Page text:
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Father-daughter duo bring organic to retail with Jeevaniya Naturals

Sameer Ranjan
30th Jul 2018
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Deepti Mehrotra quit a cushy job in Hyderabad and went back to Lucknow to start Jeevaniya Naturals, which is building a strong supply chain network for organic farmers.

Organic products and food have carved a strong niche among the health-conscious, and demand has steadily been on the rise. However, supply has not always been able to match up leading to spikes in prices of organic products on the one hand, and farmers left with their produce.

To bridge this gap, father-daughter duo of Deepti Mehrotra and Narendra Nath Mehrotra are building a supply chain network to connect the producers with end buyers.

Deepti Mehrotra, co-founder, Jeevaniya Naturals

Having worked for a few startups, Deepti decided to go back home to Lucknow and take on from her father, and founded organic farm to home company Jeevaniya Naturals.

Living naturally

Deepti's father Dr Narendra Nath Mehrotra had founded the Jeevaniya Society 27 years ago and the non-government organisation has worked towards promotion of traditional health, farming and education systems.

She recounts that her father was a keen promotor and supporter of traditional agriculture, and visited villages and farms to impart his knowledge.

“We have been aware of all the organic practices, such as the use of cow dung and gaumutra, since childhood. My father has been running this voluntary organisation, Jeevaniya Society for the last 27 years. The society is the backbone of Jeevaniya Naturals,” she says.

A pioneer of AYUSH principles, the organisation has been working not only with people in the hinterlands, but also with several government and non-government networks on setting up health camps, promoting cultivation, and use of medicinal and aromatic plants. Jeevaniya Society has worked with hundreds of farmers from across India, teaching them the practice of traditional farming methods.

It's Organic

Rajiv Joshi, a chartered accountant by profession who cultivates organic vegetables and pulses. He says, “Our farm is in Sitapur road, Lucknow, and we cultivate turmeric, paddy, vegetables, banana, corn, wheat and mustard on around 13 acres. I sell part of my produce, especially wheat and corn, to Jeevaniya. Our farm is an organic certified by the horticulture department of the government.”

Despite the huge push for organic products, both Both Deepti and Rajiv say that awareness for the products is low among consumers.

An organic farmer

Deepti’s venture, Jeevaniya Naturals, promotes preventive and sustainable healthcare and the use of organic and other traditional health and wellness products. She has a store in Lucknow which retails products sourced from her network of organic farmers.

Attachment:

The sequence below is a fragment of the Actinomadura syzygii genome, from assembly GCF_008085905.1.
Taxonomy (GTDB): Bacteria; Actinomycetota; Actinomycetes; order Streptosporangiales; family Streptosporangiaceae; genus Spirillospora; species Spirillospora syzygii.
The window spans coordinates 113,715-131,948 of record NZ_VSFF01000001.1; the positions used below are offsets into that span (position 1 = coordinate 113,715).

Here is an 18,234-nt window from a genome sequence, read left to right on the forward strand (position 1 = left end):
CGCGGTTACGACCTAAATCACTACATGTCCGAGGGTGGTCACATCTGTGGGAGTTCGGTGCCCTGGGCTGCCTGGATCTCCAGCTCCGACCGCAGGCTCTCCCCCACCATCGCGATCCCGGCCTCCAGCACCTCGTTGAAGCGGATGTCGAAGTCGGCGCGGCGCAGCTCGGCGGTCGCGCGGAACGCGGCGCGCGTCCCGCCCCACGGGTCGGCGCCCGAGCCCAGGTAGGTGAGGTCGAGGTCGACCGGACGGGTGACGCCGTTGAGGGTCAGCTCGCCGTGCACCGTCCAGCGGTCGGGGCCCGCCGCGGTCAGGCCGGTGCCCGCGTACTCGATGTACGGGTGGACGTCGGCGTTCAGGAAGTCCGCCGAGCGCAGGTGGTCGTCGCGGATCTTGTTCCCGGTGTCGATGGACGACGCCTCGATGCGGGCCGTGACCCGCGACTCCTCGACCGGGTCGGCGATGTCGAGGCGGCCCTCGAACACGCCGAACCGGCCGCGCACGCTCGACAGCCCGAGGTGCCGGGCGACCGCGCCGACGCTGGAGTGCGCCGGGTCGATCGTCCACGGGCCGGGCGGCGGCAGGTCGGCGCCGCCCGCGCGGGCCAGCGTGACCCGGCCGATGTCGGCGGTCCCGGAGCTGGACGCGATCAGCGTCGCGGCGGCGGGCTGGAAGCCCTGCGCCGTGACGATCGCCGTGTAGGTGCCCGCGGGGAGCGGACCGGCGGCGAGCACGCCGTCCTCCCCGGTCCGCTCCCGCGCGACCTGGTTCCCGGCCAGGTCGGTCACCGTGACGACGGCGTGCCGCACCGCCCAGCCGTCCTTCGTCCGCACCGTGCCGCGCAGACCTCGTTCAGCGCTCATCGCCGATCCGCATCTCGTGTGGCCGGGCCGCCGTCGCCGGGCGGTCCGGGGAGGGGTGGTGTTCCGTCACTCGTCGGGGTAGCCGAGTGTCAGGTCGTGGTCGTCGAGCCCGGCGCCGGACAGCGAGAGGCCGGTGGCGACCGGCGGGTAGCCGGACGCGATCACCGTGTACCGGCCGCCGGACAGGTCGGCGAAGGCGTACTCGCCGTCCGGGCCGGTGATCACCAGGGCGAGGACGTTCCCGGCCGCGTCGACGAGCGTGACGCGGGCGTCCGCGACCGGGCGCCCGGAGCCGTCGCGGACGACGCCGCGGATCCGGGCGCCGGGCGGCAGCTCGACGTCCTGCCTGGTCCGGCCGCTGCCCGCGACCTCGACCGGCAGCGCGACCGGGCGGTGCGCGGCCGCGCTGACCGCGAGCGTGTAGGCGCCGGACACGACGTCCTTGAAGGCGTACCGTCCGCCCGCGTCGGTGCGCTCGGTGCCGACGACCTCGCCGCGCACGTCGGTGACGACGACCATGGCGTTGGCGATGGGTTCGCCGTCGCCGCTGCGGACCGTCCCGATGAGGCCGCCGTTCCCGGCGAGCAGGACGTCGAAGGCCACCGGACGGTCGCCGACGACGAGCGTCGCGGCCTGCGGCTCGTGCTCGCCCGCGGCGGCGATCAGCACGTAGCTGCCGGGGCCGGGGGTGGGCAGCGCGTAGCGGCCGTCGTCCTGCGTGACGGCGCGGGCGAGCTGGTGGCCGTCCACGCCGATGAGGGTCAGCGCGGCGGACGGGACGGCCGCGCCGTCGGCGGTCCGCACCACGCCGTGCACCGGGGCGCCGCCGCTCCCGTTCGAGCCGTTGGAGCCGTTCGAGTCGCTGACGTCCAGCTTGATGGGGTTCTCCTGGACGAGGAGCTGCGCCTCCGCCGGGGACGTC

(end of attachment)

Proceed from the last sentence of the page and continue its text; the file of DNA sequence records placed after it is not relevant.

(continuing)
“We have opened Lucknow's first complete organic superstore to market products directly procured from farmers such as pulses, cereals, grains, spices, herbs, squashes, snacks, health foods, etc,” she says.

The store also retails organic clothes, nutraceuticals, cosmeceuticals, and essential oils. “We also support and promote several other products, especially those made by women entrepreneurs, which can help people lead an organic, sustainable and ethical life. We stock products like biodegradable organic cotton sanitary napkins and crockery, as well bamboo-based products,” says Deepti.

“We also want to create and promote women Self-Help Groups to scale up our enterprise,” she adds.

Other initiatives

The store also serves as a hub to promote health and wellness activities through free interactive sessions with its customers on various health issues, where it invite specialists from different branches of medicine and different schools, mostly AYUSH.

Deepti and her father are supported by several eminent doctors and consultants from various fields like Dr Nuzhat Kausal, a senior immunologist, Divya Pandey, who is an architect with a keen interest in sustainable habitats, and Shreelata Krishnan an HR consultant and an organic entrepreneur.

The revenue comes from selling organic products. We are talking to a few investors to raise angel funds. We also sell products in Delhi, Bengaluru, and Hyderabad where we courier these products to stores that sell our products. On average, 10-12 customers come to the store everyday.”

Deepti says she wants to build a strong supply chain for organic farmers in India. “We are building an ecommerce platform that will go live in a month. In the next one year, we are planning to set up another store in Lucknow.” She also plans to sell the products to third-party mom and pop stores across different cities in India.

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